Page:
The first of the total 12 – the Civil Rights Overview — was unveiled last May, and the next six will go up next month along South Fourth Street; funding has been secured for the final five. Louisville artist Ed Hamilton designed the markers’ artwork.
The markers describe locations where black students and adults marched and participated in sit-ins at downtown businesses that refused to serve African Americans. Activists organized a voter registration campaign that led to election of people responsive to their cause and, after more demonstrations, passage of the 1963 public accommodations ordinance to end that practice.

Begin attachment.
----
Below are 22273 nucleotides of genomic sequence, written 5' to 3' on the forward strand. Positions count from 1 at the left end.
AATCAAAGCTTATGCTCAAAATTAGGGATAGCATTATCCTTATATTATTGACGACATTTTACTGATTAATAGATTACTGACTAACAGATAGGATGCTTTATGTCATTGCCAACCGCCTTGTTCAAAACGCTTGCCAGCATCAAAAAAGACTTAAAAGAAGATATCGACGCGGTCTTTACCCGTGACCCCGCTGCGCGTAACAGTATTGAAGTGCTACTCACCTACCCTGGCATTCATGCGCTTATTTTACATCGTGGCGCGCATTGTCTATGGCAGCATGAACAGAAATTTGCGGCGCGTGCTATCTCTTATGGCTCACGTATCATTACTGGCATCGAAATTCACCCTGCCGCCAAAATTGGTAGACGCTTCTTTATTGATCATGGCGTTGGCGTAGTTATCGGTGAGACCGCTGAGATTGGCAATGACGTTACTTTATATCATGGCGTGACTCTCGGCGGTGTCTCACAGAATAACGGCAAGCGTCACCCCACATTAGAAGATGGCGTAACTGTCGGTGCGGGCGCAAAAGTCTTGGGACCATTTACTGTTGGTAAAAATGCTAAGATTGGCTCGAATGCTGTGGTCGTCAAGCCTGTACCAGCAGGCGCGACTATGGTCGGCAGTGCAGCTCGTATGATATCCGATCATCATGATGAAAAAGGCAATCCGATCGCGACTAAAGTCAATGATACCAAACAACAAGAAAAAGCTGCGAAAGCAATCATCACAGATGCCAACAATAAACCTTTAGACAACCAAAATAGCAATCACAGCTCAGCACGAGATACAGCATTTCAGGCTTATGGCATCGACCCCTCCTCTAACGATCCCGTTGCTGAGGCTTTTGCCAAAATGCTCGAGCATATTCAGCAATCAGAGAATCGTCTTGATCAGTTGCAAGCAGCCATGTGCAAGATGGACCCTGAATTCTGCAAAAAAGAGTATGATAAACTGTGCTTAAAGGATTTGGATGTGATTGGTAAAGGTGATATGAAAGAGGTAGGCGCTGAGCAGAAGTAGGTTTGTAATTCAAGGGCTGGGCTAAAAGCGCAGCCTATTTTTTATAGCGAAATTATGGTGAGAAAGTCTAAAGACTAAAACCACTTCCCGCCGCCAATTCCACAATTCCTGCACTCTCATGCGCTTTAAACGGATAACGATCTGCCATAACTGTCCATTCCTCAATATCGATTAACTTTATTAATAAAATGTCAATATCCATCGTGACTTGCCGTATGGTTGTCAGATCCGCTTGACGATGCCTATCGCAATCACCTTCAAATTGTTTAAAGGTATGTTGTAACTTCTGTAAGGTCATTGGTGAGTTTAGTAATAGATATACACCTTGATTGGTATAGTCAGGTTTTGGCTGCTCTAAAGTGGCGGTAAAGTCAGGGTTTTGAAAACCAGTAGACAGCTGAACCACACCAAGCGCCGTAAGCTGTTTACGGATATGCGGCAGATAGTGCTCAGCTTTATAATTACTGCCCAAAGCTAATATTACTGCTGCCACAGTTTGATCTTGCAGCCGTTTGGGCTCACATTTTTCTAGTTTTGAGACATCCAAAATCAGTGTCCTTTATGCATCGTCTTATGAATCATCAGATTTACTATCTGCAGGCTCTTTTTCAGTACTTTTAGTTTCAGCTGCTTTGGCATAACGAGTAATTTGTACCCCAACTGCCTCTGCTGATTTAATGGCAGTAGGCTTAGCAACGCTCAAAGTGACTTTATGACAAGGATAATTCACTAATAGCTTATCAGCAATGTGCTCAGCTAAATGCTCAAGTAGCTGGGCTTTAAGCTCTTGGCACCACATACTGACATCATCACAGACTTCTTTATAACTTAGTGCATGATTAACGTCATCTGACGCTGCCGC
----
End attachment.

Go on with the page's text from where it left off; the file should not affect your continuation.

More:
UofL’s College of Arts and Sciences, Louisville Metro Council, Downtown Development Corp. and the Office of Mayor Greg Fischer were the initial project partners. An advisory committee of scholars, historians and sit-in participants suggested the marker sites. The project was begun about three years ago by then-dean Blaine Hudson, who convened a meeting of leaders to consider ways to mark the anniversary; Hudson died last January.
Arts and Sciences Interim Dean John Ferre noted during the reception at the Cressman Center for Visual Arts that the markers would be “preserving in steel and language” the importance of the struggles.